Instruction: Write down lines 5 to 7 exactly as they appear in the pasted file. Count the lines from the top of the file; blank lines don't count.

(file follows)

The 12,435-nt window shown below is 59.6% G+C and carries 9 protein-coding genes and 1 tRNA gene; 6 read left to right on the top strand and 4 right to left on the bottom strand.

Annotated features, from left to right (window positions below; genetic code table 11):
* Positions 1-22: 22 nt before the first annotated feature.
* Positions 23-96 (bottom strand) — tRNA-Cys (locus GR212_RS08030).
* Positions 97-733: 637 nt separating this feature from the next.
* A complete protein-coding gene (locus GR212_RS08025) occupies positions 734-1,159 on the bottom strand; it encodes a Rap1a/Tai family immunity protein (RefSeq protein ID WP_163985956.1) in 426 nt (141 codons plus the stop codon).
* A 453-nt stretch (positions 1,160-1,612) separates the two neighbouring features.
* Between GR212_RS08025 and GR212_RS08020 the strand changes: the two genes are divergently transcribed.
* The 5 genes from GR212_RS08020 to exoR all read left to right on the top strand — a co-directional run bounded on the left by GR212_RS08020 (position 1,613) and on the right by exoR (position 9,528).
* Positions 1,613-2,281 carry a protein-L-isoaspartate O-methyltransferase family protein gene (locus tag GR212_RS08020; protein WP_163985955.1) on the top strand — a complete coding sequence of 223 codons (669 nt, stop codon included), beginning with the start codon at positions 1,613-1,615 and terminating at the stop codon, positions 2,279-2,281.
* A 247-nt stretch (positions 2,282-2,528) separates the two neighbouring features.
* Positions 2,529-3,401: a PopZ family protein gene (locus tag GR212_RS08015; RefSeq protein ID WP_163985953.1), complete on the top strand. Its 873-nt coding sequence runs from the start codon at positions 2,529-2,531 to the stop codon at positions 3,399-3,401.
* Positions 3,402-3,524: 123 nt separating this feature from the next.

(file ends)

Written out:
* Positions 97-733: 637 nt separating this feature from the next.
* A complete protein-coding gene (locus GR212_RS08025) occupies positions 734-1,159 on the bottom strand; it encodes a Rap1a/Tai family immunity protein (RefSeq protein ID WP_163985956.1) in 426 nt (141 codons plus the stop codon).
* A 453-nt stretch (positions 1,160-1,612) separates the two neighbouring features.